Dayton: Willing to call special session if conditions met

Published 9:42 am Thursday, June 2, 2016

ST. PAUL — Gov. Mark Dayton on Wednesday spelled out the conditions under which he would call a special session, including spending millions more dollars on transportation and construction projects.

The Democrat also specified several supplemental budget items, including a $42 million funding boost for state colleges next year, $31 million to enhance doctor and dentist training and residencies in Greater Minnesota and nearly $100 million to boost staffing at the St. Peter security hospital.

Dayton also said he won’t sign a package of tax cuts that includes a drafting error that puts some $102 million in taxes on charitable gambling in jeopardy. Failure to fix the error would put in doubt money that the state has counted on to help pay its share of the new Vikings stadium, and would require imposing a stadium suite rental tax of as much as 10 percent, Dayton wrote in a news release.

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House Speaker Kurt Daudt said Dayton’s demand for more spending would go over badly with the Republican caucus, and that he’s willing to be flexible if the governor is.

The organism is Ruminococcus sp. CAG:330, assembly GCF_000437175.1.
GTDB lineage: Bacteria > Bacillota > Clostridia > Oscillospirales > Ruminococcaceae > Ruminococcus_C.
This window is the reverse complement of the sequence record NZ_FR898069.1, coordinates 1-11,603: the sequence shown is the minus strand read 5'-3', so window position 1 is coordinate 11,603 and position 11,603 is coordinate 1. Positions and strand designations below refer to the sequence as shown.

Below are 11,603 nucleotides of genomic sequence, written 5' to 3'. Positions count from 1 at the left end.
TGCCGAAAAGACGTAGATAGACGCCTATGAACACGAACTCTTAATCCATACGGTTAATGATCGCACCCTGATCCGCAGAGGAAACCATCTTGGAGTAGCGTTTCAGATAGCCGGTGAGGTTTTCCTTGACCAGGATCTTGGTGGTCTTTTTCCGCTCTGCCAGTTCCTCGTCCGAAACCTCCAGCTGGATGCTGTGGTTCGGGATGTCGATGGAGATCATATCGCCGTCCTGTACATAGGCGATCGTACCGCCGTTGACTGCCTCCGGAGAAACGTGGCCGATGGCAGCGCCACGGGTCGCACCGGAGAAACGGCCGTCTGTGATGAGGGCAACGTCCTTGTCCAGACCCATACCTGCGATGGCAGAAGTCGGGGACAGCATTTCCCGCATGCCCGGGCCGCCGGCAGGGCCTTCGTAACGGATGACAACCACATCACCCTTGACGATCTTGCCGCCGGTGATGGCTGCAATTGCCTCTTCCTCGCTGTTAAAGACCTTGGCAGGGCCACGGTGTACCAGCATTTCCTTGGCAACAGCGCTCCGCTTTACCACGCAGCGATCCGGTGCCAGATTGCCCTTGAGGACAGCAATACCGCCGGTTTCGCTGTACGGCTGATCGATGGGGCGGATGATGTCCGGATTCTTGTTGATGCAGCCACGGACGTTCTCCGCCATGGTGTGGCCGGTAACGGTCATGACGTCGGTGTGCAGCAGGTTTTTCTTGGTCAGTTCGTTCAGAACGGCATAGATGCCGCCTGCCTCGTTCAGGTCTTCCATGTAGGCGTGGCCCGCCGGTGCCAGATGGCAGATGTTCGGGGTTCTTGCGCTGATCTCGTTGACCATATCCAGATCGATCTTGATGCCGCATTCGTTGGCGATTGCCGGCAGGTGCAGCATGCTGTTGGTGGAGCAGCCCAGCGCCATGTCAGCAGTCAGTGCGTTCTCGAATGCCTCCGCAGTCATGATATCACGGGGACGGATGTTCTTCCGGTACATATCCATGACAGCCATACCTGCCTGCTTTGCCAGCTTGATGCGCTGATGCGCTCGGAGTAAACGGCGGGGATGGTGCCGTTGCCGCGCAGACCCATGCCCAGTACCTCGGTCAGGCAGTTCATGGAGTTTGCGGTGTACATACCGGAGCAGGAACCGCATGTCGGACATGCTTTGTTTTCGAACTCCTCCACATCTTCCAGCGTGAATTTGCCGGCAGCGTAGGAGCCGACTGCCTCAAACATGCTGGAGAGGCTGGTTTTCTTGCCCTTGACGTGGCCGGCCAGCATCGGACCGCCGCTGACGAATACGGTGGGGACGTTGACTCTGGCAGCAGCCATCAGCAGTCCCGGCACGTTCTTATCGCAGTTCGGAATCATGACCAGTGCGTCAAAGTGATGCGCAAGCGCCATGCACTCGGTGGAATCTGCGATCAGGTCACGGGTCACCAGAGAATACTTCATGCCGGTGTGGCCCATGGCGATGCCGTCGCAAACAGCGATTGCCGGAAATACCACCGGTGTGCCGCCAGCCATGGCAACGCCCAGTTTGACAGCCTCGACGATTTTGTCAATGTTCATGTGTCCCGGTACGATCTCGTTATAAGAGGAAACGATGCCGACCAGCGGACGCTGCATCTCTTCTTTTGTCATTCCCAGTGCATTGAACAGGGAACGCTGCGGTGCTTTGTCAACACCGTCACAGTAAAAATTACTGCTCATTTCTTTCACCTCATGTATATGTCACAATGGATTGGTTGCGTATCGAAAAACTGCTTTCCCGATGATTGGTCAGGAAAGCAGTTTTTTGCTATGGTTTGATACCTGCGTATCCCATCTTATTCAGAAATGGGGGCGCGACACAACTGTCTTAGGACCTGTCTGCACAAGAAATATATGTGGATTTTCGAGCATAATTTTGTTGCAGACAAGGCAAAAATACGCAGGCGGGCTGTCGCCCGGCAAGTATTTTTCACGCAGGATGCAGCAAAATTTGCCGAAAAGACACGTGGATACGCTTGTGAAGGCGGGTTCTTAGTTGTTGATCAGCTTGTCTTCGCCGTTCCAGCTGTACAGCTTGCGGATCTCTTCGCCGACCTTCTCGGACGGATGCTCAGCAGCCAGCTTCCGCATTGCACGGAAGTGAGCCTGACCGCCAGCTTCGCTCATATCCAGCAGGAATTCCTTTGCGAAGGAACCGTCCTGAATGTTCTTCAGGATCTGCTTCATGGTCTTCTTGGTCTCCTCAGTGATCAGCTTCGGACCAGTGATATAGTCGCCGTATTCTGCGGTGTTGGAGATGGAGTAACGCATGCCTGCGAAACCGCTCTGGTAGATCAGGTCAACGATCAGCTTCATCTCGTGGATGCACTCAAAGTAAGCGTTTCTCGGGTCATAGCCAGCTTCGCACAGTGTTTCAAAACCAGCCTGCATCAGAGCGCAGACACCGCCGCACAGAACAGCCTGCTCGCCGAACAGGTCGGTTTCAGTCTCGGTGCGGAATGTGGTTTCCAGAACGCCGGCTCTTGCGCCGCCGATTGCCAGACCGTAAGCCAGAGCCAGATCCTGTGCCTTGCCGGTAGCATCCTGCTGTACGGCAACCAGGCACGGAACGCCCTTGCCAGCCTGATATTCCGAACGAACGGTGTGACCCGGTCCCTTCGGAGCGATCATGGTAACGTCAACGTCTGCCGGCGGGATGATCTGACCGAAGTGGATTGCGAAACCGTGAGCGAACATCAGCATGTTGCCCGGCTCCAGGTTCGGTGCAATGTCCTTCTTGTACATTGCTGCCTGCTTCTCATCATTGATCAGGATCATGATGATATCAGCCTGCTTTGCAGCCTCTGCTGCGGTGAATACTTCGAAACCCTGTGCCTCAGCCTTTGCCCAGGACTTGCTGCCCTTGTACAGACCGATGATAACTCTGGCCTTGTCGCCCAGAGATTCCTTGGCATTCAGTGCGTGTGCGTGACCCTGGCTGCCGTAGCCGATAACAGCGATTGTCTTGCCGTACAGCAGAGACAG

“If he’s not or he has to have everything exactly the way he wants it or he is not going to call a special session, it’s probably going to be difficult to get there and I think that’s really unfortunate,” he said.

Daudt said the tax bill drafting error could be fixed without needing a special session if a tax exemption is reinstated for the state high school league. Dayton had accused Republicans of dropping that because of a policy change that opened girls’ sports to transgender athletes. The exemption helps fund scholarships for low-income students.

Dayton said a $300 million transportation funding plan favored by House Republicans was “embarrassingly short of what is required” and said many of the GOP’s favored projects were not shovel-ready. He added that a special session agreement on transportation funding must include spending on mass transit projects to relieve congestion in the metro area. Dayton says the state’s long-term transportation need is $600 million annually for the next decade.

Dayton did sign a supplemental budget bill that funded several of his priorities, including $25 million for statewide voluntary pre-kindergarten, $35 million to expand rural broadband and $35 million for programs aimed at racial economic disparities.